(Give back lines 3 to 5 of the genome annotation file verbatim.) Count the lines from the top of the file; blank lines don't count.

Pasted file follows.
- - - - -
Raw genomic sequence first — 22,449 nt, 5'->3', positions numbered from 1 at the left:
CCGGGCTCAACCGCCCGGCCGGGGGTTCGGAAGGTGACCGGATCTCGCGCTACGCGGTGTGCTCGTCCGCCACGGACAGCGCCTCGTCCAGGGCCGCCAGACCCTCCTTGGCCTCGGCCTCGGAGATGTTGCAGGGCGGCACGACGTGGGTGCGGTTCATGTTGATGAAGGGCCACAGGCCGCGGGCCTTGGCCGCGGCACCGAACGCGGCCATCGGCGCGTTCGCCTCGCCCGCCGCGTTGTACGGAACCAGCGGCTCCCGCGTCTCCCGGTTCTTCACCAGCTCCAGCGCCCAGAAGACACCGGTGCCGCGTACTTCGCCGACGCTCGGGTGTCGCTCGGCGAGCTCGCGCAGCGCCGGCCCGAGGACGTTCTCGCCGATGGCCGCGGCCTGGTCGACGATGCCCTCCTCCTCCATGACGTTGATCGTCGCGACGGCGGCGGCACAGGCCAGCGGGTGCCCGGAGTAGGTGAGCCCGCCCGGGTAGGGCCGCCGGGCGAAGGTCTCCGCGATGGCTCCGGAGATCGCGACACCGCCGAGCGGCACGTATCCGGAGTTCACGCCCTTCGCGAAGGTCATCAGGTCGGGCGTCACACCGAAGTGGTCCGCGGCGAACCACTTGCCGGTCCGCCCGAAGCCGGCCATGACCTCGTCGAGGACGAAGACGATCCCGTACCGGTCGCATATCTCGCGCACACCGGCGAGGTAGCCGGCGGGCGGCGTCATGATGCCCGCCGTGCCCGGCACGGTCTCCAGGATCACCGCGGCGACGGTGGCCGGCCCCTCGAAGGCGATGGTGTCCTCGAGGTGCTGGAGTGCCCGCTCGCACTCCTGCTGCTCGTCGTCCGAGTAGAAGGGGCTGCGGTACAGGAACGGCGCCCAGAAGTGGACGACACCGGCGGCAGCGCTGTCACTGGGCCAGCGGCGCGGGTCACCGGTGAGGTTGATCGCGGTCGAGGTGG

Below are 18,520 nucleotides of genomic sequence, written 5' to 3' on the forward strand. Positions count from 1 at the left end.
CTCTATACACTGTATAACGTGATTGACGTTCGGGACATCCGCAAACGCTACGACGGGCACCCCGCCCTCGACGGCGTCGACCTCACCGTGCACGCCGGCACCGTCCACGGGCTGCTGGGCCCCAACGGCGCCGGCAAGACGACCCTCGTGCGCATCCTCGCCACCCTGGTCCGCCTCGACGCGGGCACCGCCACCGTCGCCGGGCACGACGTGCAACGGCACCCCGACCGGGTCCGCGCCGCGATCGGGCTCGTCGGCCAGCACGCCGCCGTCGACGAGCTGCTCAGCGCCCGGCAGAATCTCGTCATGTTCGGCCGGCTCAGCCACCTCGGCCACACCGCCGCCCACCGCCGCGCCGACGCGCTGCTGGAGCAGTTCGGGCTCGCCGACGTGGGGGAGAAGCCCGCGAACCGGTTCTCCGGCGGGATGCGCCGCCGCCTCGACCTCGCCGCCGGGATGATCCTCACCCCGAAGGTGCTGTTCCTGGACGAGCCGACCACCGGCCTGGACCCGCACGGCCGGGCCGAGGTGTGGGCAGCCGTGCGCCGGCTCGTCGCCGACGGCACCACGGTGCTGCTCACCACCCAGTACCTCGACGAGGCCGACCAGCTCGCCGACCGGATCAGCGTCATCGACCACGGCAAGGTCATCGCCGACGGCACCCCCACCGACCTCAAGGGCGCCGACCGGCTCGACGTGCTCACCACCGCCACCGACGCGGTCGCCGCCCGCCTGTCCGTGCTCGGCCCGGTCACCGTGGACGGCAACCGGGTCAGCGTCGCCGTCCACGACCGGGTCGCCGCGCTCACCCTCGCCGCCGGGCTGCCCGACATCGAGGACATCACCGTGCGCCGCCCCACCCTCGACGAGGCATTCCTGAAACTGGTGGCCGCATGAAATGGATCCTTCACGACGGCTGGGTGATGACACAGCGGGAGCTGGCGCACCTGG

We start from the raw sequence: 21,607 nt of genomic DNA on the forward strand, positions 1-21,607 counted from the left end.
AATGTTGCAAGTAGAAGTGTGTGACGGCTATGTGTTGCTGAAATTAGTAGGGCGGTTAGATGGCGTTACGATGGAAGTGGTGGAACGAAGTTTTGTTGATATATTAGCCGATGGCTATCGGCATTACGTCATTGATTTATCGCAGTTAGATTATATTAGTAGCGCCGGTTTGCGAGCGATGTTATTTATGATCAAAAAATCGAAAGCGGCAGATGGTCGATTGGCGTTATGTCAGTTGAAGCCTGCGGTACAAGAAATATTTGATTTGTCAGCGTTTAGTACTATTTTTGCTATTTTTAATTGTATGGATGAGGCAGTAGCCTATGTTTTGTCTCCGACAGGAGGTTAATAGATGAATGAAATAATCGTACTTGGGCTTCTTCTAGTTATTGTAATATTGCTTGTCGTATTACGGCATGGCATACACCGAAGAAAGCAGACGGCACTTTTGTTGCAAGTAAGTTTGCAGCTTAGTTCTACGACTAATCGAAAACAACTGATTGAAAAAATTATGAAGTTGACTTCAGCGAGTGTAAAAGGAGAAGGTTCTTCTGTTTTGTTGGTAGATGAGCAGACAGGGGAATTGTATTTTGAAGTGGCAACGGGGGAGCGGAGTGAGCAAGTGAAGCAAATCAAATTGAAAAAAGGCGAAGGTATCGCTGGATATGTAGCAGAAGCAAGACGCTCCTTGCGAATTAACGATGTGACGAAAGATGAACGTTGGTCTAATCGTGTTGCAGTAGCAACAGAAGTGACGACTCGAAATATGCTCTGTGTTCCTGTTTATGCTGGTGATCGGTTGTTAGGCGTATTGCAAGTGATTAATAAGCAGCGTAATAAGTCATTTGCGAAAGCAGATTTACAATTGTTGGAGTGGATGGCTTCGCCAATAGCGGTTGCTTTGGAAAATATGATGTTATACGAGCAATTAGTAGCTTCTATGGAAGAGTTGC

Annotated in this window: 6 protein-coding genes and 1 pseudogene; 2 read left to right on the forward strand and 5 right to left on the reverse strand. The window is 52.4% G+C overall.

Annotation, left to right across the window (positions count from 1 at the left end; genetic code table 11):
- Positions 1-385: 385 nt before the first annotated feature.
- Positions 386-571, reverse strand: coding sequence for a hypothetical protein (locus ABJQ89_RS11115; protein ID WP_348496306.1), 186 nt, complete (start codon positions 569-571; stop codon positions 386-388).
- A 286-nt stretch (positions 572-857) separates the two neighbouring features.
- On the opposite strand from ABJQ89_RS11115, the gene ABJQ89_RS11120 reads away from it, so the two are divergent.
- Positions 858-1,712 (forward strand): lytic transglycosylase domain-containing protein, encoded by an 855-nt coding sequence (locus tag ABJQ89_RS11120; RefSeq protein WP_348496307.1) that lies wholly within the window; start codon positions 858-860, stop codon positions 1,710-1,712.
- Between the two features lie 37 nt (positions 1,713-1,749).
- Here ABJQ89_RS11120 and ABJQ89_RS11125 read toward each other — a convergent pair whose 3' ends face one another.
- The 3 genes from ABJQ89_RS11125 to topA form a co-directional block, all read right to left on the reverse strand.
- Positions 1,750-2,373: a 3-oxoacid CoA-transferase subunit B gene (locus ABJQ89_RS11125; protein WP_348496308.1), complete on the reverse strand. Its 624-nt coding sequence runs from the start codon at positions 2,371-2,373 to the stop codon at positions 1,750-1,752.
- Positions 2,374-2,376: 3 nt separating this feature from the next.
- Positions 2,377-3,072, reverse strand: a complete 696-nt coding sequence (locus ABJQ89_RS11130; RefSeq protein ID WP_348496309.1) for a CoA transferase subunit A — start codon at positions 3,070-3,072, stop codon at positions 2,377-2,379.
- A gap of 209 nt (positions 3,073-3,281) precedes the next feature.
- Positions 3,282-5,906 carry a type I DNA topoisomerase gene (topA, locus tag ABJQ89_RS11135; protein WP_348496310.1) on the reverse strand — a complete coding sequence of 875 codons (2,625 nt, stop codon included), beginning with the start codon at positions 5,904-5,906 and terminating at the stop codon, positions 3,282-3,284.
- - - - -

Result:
Below are 18,520 nucleotides of genomic sequence, written 5' to 3' on the forward strand. Positions count from 1 at the left end.
CTCTATACACTGTATAACGTGATTGACGTTCGGGACATCCGCAAACGCTACGACGGGCACCCCGCCCTCGACGGCGTCGACCTCACCGTGCACGCCGGCACCGTCCACGGGCTGCTGGGCCCCAACGGCGCCGGCAAGACGACCCTCGTGCGCATCCTCGCCACCCTGGTCCGCCTCGACGCGGGCACCGCCACCGTCGCCGGGCACGACGTGCAACGGCACCCCGACCGGGTCCGCGCCGCGATCGGGCTCGTCGGCCAGCACGCCGCCGTCGACGAGCTGCTCAGCGCCCGGCAGAATCTCGTCATGTTCGGCCGGCTCAGCCACCTCGGCCACACCGCCGCCCACCGCCGCGCCGACGCGCTGCTGGAGCAGTTCGGGCTCGCCGACGTGGGGGAGAAGCCCGCGAACCGGTTCTCCGGCGGGATGCGCCGCCGCCTCGACCTCGCCGCCGGGATGATCCTCACCCCGAAGGTGCTGTTCCTGGACGAGCCGACCACCGGCCTGGACCCGCACGGCCGGGCCGAGGTGTGGGCAGCCGTGCGCCGGCTCGTCGCCGACGGCACCACGGTGCTGCTCACCACCCAGTACCTCGACGAGGCCGACCAGCTCGCCGACCGGATCAGCGTCATCGACCACGGCAAGGTCATCGCCGACGGCACCCCCACCGACCTCAAGGGCGCCGACCGGCTCGACGTGCTCACCACCGCCACCGACGCGGTCGCCGCCCGCCTGTCCGTGCTCGGCCCGGTCACCGTGGACGGCAACCGGGTCAGCGTCGCCGTCCACGACCGGGTCGCCGCGCTCACCCTCGCCGCCGGGCTGCCCGACATCGAGGACATCACCGTGCGCCGCCCCACCCTCGACGAGGCATTCCTGAAACTGGTGGCCGCATGAAATGGATCCTTCACGACGGCTGGGTGATGACACAGCGGGAGCTGGCGCACCTGG

We start from the raw sequence: 21,607 nt of genomic DNA on the forward strand, positions 1-21,607 counted from the left end.